Archive for September, 2013

A Matter of Perspective

Sunday, September 15th, 2013

What draws me to a given subject? It varies. Sometimes it’s an iconic scene, as with “Brugge Bridge,” which I wrote about last time. Other times I’m attracted by interesting lighting effects or an intriguing abstract quality of a design, as in “Spiral Stair” (shown below), viewed over the bannister of a narrow, multiple flight staircase in the B&B where we stayed in Brugge. Sometimes it’s recognizing an easily overlooked point of beauty within the shadow of a more iconic scene that draws my attention.

130702 Spiral Stair

One of my traveling companions recently said, “Your paintings always make things look so much better than they do in real life.”

If beauty is in the eye of the beholder, then as an artist, I have the opportunity and privilege to show to others certain beauties that my eye recognizes. If I paint only the beauties that others already recognize, my hackneyed “insights” can be of little worth. The less recognizable those points are to others, the more valuable my artistic comments become.

So I try to keep a fresh outlook. Yes, there is certain nostalgic, historic, or commercial value in recording recognizable, often-painted icons. But artistically, I find it more satisfying to depict familiar subjects from an unfamiliar perspective. It’s all a matter of how you look at it. But more importantly, it’s largely a matter of how I, as an artist, can get other people to look at it.

What do you think? As a viewer, what attracts you to a painting? Is it the subject itself, or the artist’s treatment of it? Is it color, or design, patterns of light and dark? Or is it something else entirely? I’d love to hear your comments.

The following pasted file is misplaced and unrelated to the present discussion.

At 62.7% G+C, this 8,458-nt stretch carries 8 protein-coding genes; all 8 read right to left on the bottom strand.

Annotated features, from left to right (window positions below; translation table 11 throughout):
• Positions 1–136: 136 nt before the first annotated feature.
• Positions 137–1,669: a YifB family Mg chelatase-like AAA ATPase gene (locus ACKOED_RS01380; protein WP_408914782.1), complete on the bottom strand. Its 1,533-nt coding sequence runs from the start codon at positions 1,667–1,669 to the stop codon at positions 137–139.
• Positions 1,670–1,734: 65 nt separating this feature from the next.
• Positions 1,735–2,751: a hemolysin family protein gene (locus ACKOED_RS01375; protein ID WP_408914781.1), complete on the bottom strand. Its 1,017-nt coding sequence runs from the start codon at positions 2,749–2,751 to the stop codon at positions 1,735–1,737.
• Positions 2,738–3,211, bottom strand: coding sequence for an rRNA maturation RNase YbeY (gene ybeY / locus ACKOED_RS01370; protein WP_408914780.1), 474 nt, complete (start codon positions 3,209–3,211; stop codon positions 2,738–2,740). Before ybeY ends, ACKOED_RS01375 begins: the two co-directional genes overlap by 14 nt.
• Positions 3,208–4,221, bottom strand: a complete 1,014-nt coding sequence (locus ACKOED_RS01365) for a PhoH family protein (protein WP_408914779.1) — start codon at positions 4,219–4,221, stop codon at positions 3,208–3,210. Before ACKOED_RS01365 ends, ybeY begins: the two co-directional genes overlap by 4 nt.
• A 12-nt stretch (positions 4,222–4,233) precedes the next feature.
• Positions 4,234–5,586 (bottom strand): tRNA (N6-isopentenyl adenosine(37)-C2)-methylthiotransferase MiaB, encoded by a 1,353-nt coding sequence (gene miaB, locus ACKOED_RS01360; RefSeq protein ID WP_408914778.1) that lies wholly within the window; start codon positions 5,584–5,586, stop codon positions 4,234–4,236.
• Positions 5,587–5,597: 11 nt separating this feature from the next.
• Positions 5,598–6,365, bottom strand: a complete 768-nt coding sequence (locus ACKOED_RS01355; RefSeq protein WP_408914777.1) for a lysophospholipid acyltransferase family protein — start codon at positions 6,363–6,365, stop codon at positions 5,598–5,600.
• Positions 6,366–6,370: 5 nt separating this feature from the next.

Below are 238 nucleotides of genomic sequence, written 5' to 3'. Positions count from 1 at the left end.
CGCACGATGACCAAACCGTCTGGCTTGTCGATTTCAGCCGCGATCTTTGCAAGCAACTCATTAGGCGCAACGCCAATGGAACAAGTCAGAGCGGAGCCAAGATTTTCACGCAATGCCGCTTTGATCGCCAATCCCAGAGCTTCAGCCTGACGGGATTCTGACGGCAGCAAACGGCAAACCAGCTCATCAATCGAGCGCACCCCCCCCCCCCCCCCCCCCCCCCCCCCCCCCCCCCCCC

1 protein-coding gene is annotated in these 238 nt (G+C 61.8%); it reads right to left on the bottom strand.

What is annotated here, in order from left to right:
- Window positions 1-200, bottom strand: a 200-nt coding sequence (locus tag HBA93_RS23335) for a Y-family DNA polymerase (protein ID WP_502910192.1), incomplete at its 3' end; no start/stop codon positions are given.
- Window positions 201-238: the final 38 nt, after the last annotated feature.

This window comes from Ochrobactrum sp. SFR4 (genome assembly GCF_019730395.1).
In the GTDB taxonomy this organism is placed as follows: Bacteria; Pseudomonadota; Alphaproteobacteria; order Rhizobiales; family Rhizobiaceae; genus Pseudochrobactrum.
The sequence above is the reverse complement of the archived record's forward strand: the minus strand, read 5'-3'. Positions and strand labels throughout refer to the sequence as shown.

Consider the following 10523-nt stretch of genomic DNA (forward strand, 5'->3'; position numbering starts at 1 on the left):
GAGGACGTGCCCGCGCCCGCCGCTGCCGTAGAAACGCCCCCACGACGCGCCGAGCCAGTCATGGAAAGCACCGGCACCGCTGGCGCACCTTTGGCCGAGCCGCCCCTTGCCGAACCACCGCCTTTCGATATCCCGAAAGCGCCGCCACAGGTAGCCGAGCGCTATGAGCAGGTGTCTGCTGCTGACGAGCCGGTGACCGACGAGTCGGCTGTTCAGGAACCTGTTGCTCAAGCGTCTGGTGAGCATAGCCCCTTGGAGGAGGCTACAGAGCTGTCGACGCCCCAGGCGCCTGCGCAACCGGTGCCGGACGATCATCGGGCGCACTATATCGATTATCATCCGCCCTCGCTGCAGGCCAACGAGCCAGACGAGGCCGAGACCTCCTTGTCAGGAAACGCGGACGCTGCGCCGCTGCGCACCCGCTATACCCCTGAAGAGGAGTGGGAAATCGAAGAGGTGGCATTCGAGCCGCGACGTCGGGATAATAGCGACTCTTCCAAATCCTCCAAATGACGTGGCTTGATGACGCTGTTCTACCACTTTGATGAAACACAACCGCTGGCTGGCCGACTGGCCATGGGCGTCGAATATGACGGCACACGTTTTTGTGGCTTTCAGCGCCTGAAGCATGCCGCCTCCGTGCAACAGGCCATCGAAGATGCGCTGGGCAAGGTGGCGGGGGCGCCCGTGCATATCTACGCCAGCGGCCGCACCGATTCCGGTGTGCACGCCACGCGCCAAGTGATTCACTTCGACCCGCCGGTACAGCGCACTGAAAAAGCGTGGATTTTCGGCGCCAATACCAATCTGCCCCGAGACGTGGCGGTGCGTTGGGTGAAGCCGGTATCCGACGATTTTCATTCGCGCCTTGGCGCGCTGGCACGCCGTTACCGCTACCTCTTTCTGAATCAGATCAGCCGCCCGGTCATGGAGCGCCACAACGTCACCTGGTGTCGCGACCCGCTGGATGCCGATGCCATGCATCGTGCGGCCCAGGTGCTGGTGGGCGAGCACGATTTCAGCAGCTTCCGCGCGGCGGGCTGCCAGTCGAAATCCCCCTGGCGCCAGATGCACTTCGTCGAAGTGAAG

A Transitional Period: It’s Not a Little Thing

Sunday, September 1st, 2013

After having created an abbreviated series of postcard-sized travel paintings, returning to larger-format work when I got back to the studio proved something of a psychological challenge. The quick sketches I’d gotten into the habit of making tended to be just that—quick, minimalistic, and intuitive. Any larger work suddenly seemed intimidating, requiring more careful preparation and more extensive consideration and planning.

I considered switching from watercolor to acrylics, thinking that perhaps the change of approach required by a different medium would help me make the transition. But deep down, I knew that what I really needed to do was to simply do it.

I grabbed a quarter-sheet sized watercolor block, a couple of large brushes, and riffled through a stack of photographs to find several potential subjects. From those I chose an iconic one from Brugge, Belgium, which had been the first stop on our itinerary. Brugge had proved a lovely location to recover from jetlag. Perhaps it would help me make this transition as well.

130701 Brugge Bridge

With a sketch of the scene on the paper, a color harmony in my head, and a brush in my hand, I found the subject leading me into the work. It took me several days to complete.

But, wonder of wonders, I was suddenly back in business!

Although I continue to do quick watercolor sketches on many of my morning excursions, I also spend studio time painting from my new stock of photos, with the intention of developing small series around specific themes. It’s a project that could keep me busy for months…if I can maintain momentum. If I can’t, I may still reconsider that more drastic transition from watercolor to acrylics, to approach it with a fresh mindset and to force a new approach.

What would you like to see? More watercolor? Or a change to acrylics? I’d love to hear from you.